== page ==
States would be responsible for the remaining 10 percent of the cost. This proposal is expected to lead to coverage for up to 3 million Medicare beneficiaries who would otherwise not receive coverage until the Medicare drug benefit is fully implemented, which will require several years.

In addition, states that already provide comprehensive drug coverage to low-income beneficiaries would be eligible for the Federal funding, easing the fiscal pressures on states that provide these benefits.

Federal support for comprehensive drug coverage for low-income beneficiaries is a part of all major Democratic and Republican drug benefit proposals, and is part of the President's framework for strengthening Medicare.

Because states already have mechanisms in place to provide assistance to low-income Medicare beneficiaries, this proposal permits relatively quick implementation of drug coverage for the beneficiaries who need help the most.

States would also have the flexibility to provide the comprehensive drug benefit using the infrastructure of the Medicare-endorsed prescription drug card program and any other Medicare infrastructure for drug assistance as soon as it is available.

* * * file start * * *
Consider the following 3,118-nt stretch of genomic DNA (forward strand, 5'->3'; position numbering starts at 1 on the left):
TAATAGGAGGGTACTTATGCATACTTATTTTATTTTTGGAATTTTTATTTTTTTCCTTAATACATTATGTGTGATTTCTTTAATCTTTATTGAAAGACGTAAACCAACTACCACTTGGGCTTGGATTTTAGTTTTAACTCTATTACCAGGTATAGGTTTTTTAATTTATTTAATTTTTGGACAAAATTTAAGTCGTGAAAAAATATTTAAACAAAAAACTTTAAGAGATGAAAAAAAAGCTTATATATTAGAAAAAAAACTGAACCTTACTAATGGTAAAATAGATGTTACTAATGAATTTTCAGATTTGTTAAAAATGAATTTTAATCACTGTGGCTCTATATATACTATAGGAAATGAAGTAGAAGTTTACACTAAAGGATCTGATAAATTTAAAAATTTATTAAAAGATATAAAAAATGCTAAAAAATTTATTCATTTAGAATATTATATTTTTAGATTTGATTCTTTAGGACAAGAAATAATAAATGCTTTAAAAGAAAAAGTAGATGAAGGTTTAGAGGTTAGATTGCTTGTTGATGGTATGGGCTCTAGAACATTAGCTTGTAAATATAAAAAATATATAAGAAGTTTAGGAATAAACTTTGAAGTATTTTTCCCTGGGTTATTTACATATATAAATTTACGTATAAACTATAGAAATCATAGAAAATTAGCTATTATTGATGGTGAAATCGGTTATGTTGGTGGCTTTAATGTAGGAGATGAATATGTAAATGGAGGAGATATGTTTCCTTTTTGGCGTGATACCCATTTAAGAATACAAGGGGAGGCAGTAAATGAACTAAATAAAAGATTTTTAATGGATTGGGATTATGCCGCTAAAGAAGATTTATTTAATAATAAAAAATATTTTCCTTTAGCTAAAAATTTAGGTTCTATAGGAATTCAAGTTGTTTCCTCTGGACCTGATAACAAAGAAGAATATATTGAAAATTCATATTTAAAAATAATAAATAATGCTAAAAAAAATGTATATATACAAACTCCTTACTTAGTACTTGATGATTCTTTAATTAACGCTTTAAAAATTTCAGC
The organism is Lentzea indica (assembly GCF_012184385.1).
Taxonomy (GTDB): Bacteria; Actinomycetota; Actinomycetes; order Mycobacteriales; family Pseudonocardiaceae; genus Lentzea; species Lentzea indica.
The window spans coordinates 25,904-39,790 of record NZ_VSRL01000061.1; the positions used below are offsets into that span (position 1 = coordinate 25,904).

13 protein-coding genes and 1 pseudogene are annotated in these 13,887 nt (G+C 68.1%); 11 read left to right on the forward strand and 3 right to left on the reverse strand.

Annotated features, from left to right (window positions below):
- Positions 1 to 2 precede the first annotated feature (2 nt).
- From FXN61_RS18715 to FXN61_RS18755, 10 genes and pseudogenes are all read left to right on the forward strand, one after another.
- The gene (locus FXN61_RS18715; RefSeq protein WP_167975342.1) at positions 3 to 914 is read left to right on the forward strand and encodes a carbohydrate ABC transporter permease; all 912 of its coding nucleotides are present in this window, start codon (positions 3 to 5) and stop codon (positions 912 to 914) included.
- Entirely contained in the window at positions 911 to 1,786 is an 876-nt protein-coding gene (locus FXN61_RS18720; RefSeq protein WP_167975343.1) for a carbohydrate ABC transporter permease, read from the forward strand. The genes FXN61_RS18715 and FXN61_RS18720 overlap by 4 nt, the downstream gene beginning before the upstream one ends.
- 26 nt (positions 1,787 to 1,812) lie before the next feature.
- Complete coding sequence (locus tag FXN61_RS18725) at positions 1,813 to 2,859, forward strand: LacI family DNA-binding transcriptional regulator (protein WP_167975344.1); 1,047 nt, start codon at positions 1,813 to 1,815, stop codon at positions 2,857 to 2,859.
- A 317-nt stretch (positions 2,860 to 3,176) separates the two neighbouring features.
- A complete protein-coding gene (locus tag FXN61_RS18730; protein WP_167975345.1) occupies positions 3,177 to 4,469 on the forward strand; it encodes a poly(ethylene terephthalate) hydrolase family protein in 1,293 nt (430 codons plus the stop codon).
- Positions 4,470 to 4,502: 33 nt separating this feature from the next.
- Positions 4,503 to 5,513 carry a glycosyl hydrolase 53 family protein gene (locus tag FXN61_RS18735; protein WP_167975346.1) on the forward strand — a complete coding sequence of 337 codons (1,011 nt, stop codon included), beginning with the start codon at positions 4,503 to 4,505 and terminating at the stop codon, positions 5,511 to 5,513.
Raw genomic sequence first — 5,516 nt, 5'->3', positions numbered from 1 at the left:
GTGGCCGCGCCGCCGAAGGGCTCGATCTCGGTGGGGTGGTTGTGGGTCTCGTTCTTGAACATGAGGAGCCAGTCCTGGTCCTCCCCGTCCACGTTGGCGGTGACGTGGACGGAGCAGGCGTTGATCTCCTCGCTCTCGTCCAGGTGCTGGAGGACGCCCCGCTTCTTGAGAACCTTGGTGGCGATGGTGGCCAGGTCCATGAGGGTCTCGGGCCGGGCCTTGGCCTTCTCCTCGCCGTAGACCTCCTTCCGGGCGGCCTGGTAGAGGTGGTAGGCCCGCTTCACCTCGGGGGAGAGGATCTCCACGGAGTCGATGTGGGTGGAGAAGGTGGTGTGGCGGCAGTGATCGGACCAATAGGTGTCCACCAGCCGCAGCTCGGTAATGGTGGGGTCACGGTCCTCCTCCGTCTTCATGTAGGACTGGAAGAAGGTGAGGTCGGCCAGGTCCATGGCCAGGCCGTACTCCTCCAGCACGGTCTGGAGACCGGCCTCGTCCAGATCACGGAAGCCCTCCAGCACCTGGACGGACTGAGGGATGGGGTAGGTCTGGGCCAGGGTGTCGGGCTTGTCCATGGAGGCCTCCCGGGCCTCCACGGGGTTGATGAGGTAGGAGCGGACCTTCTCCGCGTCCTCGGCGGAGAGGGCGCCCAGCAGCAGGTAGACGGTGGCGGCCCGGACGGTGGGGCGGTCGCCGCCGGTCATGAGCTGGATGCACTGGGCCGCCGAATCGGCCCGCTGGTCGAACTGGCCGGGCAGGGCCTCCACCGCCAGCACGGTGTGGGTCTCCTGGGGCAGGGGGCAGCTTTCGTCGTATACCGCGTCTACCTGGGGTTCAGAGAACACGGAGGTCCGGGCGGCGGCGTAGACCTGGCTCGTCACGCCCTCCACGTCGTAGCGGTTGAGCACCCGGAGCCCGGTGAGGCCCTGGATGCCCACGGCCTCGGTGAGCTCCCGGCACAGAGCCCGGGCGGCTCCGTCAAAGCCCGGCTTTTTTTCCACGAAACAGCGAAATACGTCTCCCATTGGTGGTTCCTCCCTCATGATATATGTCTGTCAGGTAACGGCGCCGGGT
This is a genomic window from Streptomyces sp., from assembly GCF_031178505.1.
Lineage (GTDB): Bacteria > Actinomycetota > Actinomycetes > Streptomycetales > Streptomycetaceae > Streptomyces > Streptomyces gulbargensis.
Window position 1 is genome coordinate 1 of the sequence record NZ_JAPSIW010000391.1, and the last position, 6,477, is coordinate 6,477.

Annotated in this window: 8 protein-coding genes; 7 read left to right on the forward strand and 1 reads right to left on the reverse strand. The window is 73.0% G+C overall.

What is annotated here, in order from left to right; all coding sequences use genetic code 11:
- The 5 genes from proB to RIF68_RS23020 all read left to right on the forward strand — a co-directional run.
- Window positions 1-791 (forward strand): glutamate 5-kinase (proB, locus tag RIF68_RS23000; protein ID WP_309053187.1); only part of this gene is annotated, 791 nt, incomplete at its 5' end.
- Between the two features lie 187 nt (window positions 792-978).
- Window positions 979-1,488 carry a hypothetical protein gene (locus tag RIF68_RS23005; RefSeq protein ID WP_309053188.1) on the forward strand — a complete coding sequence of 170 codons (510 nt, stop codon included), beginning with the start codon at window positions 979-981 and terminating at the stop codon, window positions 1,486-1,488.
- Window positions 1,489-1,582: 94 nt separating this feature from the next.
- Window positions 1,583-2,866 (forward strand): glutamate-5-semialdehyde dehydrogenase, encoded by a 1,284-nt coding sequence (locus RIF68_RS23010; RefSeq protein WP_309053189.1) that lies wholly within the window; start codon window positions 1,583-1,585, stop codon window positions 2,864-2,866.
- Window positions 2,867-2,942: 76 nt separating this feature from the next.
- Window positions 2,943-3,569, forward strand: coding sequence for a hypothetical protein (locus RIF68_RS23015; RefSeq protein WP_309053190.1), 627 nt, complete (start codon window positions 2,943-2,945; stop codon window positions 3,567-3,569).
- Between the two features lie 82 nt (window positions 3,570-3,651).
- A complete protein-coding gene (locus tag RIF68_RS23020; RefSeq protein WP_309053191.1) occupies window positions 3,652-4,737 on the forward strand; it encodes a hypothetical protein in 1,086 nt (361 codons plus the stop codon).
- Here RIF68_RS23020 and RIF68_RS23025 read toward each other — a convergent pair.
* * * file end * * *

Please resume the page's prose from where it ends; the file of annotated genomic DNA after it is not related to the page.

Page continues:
The budgetary cost of this program is approximately $1.2 billion in FY 2003 and $8 billion in fiscal years 2003-2005. Federal support for comprehensive drug coverage for low-income beneficiaries would continue even after the Medicare drug benefit is fully implemented, and would be integrated with it.

Essential Additional Funding to Sustain Private Health Insurance Plans

The President's framework for strengthening Medicare calls for a fair payment system for private plan options for Medicare beneficiaries, like the system that provides reliable health insurance options to all Federal employees in the Federal Employees Health Benefits program.

Private plans have long been the preferred choice of 6 million Medicare beneficiaries. This is not surprising, because the private plans allow beneficiaries to receive more up-to-date benefits than are available under traditional Medicare.

The enhanced benefits can include prescription drugs, disease management programs, and better preventive care services - benefits widely available to the nonelderly and to members of Congress. Frequently, private plans have provided much lower cost sharing for required Medicare benefits as well.